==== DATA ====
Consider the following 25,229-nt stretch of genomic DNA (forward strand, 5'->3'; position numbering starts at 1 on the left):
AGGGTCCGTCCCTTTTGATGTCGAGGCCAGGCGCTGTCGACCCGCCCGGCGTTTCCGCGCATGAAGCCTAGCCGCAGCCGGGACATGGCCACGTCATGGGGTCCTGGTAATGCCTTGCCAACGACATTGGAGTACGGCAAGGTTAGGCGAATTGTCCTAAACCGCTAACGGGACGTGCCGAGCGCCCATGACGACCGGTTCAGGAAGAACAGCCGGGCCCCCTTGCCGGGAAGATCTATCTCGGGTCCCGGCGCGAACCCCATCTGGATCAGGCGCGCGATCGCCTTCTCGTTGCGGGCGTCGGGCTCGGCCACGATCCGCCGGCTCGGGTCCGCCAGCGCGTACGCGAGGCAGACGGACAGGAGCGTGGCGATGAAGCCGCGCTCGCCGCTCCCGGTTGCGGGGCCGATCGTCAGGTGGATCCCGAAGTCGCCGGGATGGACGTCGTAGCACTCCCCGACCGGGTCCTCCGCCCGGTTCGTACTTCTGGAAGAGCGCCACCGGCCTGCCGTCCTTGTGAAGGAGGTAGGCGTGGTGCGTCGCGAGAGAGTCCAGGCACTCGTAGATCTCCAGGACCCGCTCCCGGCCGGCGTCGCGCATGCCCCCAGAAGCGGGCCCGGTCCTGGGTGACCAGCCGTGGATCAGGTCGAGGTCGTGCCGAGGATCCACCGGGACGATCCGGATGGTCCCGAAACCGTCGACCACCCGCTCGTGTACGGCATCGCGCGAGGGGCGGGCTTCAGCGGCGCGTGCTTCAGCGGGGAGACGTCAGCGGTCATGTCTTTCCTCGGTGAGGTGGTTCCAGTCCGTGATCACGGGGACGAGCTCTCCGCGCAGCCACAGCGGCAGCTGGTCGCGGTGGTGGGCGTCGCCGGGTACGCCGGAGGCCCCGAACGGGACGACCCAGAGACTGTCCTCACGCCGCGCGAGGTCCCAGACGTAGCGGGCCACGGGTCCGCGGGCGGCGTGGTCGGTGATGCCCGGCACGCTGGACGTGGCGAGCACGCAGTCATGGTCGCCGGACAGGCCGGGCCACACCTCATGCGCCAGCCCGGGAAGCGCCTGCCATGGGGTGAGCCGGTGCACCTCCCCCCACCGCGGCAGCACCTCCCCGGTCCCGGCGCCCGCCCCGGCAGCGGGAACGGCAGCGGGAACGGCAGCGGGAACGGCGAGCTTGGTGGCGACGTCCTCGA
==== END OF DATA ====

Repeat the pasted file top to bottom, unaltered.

Consider the following 25,229-nt stretch of genomic DNA (forward strand, 5'->3'; position numbering starts at 1 on the left):
AGGGTCCGTCCCTTTTGATGTCGAGGCCAGGCGCTGTCGACCCGCCCGGCGTTTCCGCGCATGAAGCCTAGCCGCAGCCGGGACATGGCCACGTCATGGGGTCCTGGTAATGCCTTGCCAACGACATTGGAGTACGGCAAGGTTAGGCGAATTGTCCTAAACCGCTAACGGGACGTGCCGAGCGCCCATGACGACCGGTTCAGGAAGAACAGCCGGGCCCCCTTGCCGGGAAGATCTATCTCGGGTCCCGGCGCGAACCCCATCTGGATCAGGCGCGCGATCGCCTTCTCGTTGCGGGCGTCGGGCTCGGCCACGATCCGCCGGCTCGGGTCCGCCAGCGCGTACGCGAGGCAGACGGACAGGAGCGTGGCGATGAAGCCGCGCTCGCCGCTCCCGGTTGCGGGGCCGATCGTCAGGTGGATCCCGAAGTCGCCGGGATGGACGTCGTAGCACTCCCCGACCGGGTCCTCCGCCCGGTTCGTACTTCTGGAAGAGCGCCACCGGCCTGCCGTCCTTGTGAAGGAGGTAGGCGTGGTGCGTCGCGAGAGAGTCCAGGCACTCGTAGATCTCCAGGACCCGCTCCCGGCCGGCGTCGCGCATGCCCCCAGAAGCGGGCCCGGTCCTGGGTGACCAGCCGTGGATCAGGTCGAGGTCGTGCCGAGGATCCACCGGGACGATCCGGATGGTCCCGAAACCGTCGACCACCCGCTCGTGTACGGCATCGCGCGAGGGGCGGGCTTCAGCGGCGCGTGCTTCAGCGGGGAGACGTCAGCGGTCATGTCTTTCCTCGGTGAGGTGGTTCCAGTCCGTGATCACGGGGACGAGCTCTCCGCGCAGCCACAGCGGCAGCTGGTCGCGGTGGTGGGCGTCGCCGGGTACGCCGGAGGCCCCGAACGGGACGACCCAGAGACTGTCCTCACGCCGCGCGAGGTCCCAGACGTAGCGGGCCACGGGTCCGCGGGCGGCGTGGTCGGTGATGCCCGGCACGCTGGACGTGGCGAGCACGCAGTCATGGTCGCCGGACAGGCCGGGCCACACCTCATGCGCCAGCCCGGGAAGCGCCTGCCATGGGGTGAGCCGGTGCACCTCCCCCCACCGCGGCAGCACCTCCCCGGTCCCGGCGCCCGCCCCGGCAGCGGGAACGGCAGCGGGAACGGCAGCGGGAACGGCGAGCTTGGTGGCGACGTCCTCGA